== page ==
Verbs and verb phrases. Lecture 10

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1 Verbs and verb phrases Lecture 10

2 The verb is a grammatical class of words. It denotes actions, processes, states or events and is the central feature of the English clause. Therefore the verb is central in expressing the predicative function of the sentence.

3 Verb morphology English verbs can be categorized in a number of different ways. On the basis of their function in the verb phrase we can distinguish between main verbs and auxiliaries.

4 Main verbs We can recognize five different forms of the main verb: the base form the present participle the past participle the present tense the past tense

5 Will you leave on your own accord? They asked him to leave. We leave as soon as I find the tickets. Leave the room immediately!

6 regular weak verbs, irregular weak verbs, and strong verbs: regular weak verbs (the suffix -ed is added) e.g. play played played; irregular weak verbs (add the suffix -t or -d and a modification of the verb stem) e.g. catch caught caught; strong verbs form the past tense and the past participle only by modification of the verb stem (e.g. swim swam swum). hang hanged hanged vs. hang hung hung

7 In a few cases a verb can have both strong and weak forms: hang hanged hanged is typically used with the meaning 'execute by hanging' (They hanged him at dawn), hang hung hung is used for other meanings of the verb (The picture hung on the wall, They hung the new curtains in the dining-room).

8 In other cases the formal differences indicate two homonymic verbs with totally unrelated meaning: lie lay lain (BG 'лежа') lie lied lied (BG 'лъжа')

9 Lexico-grammatical Classification of Verbs Verbs Verbs of full nominative value Verbs of partial nominative value Auxiliary verbs Catenative verbs Link verbs Primary verbs Modal verbs

10 Full Verbs Verbs of full nominative value (=notional verbs) denote situations that are presented dynamically (=developing in time). Verbs of partial nominative value are characterized by various relational properties. They establish the connection between the nominative content of the sentence and reality.

11 Auxiliaries Auxiliary verbs can be further subdivided into primary auxiliaries and modal auxiliaries. Primary auxiliaries (be, have, do) are employed in constituting analytical grammatical forms: be + -ing participle progressive aspect form have + -ed2 participle perfect aspect form be + -ed2 participle passive voice form do + infinitive interrogative & negative simple forms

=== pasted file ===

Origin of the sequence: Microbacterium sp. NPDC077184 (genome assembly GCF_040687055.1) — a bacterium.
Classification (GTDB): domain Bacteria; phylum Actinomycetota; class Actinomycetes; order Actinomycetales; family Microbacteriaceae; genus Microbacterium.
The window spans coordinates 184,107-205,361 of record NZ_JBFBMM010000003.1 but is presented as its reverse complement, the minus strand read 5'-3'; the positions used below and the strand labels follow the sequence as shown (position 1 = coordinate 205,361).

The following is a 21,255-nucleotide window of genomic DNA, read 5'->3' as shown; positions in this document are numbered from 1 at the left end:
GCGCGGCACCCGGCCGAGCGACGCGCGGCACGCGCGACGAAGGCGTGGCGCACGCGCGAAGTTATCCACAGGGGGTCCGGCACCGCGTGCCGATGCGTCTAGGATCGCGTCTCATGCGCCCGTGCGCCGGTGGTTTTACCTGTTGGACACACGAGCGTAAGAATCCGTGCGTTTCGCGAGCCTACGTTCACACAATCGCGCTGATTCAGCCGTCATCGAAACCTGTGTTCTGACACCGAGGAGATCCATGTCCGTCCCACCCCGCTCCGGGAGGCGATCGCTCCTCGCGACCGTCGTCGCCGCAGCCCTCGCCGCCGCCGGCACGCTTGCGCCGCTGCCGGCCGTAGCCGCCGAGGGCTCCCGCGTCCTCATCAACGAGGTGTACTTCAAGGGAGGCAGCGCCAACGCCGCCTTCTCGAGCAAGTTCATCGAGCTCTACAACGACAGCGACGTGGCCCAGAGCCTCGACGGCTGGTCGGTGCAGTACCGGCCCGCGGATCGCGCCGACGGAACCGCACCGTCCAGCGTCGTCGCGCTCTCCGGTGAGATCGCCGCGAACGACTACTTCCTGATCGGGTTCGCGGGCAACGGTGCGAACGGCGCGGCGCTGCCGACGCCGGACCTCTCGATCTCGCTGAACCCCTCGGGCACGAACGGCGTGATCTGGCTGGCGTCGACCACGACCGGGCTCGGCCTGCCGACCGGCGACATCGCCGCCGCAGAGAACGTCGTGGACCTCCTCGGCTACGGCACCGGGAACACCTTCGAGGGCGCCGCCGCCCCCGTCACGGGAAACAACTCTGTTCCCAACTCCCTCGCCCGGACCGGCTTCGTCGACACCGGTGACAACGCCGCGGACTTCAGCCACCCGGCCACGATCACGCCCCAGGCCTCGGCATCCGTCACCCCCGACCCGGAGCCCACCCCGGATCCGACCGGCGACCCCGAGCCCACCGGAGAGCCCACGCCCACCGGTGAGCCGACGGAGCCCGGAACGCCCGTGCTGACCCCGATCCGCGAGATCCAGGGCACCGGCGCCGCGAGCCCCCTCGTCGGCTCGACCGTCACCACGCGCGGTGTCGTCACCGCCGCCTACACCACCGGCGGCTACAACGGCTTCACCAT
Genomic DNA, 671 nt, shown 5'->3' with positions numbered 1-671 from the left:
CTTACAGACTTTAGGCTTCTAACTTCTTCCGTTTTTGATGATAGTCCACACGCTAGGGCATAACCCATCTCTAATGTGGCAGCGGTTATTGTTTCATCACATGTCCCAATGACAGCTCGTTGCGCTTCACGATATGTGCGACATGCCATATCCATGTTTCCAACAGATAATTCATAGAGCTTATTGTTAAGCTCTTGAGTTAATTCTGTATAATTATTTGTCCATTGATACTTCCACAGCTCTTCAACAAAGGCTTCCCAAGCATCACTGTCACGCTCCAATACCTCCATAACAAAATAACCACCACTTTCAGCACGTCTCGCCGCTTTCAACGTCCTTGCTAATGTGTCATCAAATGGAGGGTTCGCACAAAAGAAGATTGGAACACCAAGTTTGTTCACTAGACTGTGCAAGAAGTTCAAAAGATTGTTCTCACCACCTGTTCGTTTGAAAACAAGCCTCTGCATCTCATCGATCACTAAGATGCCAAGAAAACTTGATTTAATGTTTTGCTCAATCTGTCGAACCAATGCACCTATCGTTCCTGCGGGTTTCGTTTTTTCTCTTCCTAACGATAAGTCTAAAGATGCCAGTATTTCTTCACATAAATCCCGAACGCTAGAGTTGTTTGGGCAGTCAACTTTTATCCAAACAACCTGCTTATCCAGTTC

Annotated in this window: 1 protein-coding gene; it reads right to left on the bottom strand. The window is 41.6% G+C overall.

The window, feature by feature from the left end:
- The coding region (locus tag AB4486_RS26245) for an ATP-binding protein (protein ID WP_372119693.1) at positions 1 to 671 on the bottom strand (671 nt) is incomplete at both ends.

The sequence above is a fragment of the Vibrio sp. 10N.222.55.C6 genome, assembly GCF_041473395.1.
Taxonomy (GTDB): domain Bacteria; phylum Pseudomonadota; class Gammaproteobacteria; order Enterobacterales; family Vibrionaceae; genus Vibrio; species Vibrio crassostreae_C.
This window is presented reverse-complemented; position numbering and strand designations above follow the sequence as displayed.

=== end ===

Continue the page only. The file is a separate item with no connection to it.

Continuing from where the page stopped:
12 Modal auxiliaries can/could, may/might, ought to, shall/should and will/would the contrast in meaning between can and could (may might; will would; etc) is not the same as that between present and past tense forms of other verbs. They combine with various infinitive forms of notional verbs to constitute verb phrases. Such phrases function as compound verbal modal predicate: I can swim.

13 Catenative verbs 'lexical verbs which are used as if they were auxiliaries' all their formal properties are typical of lexical verbs, but their meaning has some resemblance to that of certain auxiliaries Catenative verbs combine with non-finite forms of notional verbs to constitute verb phrases. It began raining. The boy made his father play football with him.

14 Catenative verbs employ primary auxiliaries in expressing grammatical meanings. It was beginning to rain. (progressive) The man was made to accept the gob. (passive) I had started doing the housework before she arrived. (perfect)

15 Multi-word verbs Phrasal verbs, e.g. come a bout happen, look up find [a word in a dictionary] ; Prepositional verbs, e.g. He [ looked for ] her card. She looked after the younger children. Phrasal-prepositional verbs, e.g. checked up on investigated ; do away with abolish ; put up with tolerate ; Delexical verbs, e.g. give a push, have a break, make progress, take a look.

16 Semantic Classification of Full Verbs Full verbs denote verbal situations. We can distinguish three types of verbal situation: state, event, action (Jackson 1990). Verbs of STATE can be further subdivided into verbs of: - quality these denote permanent characteristics of the referent of their subject: She is blonde. She s got blonde hair. - temporary state these denote temporary characteristics of the referent of their subject: He was very happy.

17 Verbs of STATE private state here belong verbs denoting - 1. intellectual state (know, understand); - 2. emotion or attitude (like, hate, regard); - 3. perception (see, hear); bodily sensation (ache, itch). Verbs of this type refer to states of mind and feeling of the referent of the subject: I know this man. I like apples. I see skies of blue. My back aches. - stance they denote the position of someone or something in space: She was sitting by the fire.

18 Verbs of EVENT They refer to situations that take place without an agent or an instigator. The referent of the subject is involved in the verbal situation involuntarily: He fell to the floor. The sun set beyond the horizon.

19 Verbs of ACTION They refer to situations that are performed by animate agents or else are caused by animate instigators. Actions are voluntary and intentional. They are playing tennis. She ran away. He nodded in agreement.

20 A verb may denote several meanings belonging to different semantic types: They could see the crowd in front of the gates. (state) They saw the New Year in together. (action) The moon went out of sight. (event) They went out for dinner. (action)

21 H. Jackson s diagram shows the semantic classification of situation types (Jackson 1990: 15): Situation type State Non-state Quality Private state Temporary state Stance Event Action Intellectual Goings-on Activity Emotion/attitude Process Accomplishment Perception Momentary event Momentary act Bodily sensations Transitional event Transitional act

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